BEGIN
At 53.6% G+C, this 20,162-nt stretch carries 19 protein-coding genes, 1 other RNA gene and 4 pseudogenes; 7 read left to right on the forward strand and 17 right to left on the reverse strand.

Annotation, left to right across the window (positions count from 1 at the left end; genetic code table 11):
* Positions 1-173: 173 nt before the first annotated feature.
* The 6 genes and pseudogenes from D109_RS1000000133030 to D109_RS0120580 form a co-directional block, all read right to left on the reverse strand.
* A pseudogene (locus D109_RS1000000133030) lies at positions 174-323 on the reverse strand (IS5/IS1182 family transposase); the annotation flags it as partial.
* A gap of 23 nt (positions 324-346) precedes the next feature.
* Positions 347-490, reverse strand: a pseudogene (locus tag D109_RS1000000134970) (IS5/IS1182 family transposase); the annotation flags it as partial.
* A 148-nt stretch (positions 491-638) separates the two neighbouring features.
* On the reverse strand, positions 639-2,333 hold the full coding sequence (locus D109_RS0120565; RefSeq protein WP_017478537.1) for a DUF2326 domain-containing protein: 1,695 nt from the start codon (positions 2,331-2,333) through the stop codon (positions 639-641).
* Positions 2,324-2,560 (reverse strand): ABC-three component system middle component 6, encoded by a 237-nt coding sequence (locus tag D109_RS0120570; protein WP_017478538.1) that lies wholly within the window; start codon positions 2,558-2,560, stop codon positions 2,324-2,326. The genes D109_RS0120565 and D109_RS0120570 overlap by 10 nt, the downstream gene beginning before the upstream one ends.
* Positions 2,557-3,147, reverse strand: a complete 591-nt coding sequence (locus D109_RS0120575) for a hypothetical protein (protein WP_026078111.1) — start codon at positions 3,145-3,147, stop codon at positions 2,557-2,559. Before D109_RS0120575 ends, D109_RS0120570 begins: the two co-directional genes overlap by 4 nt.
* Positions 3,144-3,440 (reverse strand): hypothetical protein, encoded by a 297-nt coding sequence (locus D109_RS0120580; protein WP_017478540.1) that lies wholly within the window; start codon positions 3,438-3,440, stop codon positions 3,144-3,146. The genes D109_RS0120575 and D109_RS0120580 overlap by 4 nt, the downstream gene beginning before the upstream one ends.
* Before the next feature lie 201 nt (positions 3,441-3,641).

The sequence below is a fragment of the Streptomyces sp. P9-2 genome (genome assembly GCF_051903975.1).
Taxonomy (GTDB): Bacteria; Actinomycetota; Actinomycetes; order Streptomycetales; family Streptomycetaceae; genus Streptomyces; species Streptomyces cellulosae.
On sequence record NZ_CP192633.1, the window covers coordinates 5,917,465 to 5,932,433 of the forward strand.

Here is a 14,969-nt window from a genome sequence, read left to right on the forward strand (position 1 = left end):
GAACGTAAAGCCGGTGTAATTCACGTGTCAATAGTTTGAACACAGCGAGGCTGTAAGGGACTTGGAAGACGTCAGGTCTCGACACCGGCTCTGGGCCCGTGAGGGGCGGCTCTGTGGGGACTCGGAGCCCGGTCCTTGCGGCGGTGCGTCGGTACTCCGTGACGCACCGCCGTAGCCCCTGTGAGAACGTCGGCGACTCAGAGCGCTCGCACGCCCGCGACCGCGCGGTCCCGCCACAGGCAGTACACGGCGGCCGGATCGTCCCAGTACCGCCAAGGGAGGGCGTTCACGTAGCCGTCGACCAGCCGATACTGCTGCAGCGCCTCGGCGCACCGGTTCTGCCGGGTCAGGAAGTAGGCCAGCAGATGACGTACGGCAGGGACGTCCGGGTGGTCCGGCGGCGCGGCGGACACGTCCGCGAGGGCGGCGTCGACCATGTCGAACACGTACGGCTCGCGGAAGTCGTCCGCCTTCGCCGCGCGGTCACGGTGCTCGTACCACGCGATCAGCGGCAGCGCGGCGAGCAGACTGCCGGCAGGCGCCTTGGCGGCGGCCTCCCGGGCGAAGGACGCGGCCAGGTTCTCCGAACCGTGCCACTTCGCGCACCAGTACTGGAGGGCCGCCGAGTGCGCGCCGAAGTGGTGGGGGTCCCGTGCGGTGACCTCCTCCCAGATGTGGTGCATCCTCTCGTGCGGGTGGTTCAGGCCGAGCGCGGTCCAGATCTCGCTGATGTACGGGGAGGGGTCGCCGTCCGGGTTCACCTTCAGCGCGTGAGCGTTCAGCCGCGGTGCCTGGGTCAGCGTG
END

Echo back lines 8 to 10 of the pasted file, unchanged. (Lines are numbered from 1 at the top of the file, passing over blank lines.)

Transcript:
* A 148-nt stretch (positions 491-638) separates the two neighbouring features.
* On the reverse strand, positions 639-2,333 hold the full coding sequence (locus D109_RS0120565; RefSeq protein WP_017478537.1) for a DUF2326 domain-containing protein: 1,695 nt from the start codon (positions 2,331-2,333) through the stop codon (positions 639-641).
* Positions 2,324-2,560 (reverse strand): ABC-three component system middle component 6, encoded by a 237-nt coding sequence (locus tag D109_RS0120570; protein WP_017478538.1) that lies wholly within the window; start codon positions 2,558-2,560, stop codon positions 2,324-2,326. The genes D109_RS0120565 and D109_RS0120570 overlap by 10 nt, the downstream gene beginning before the upstream one ends.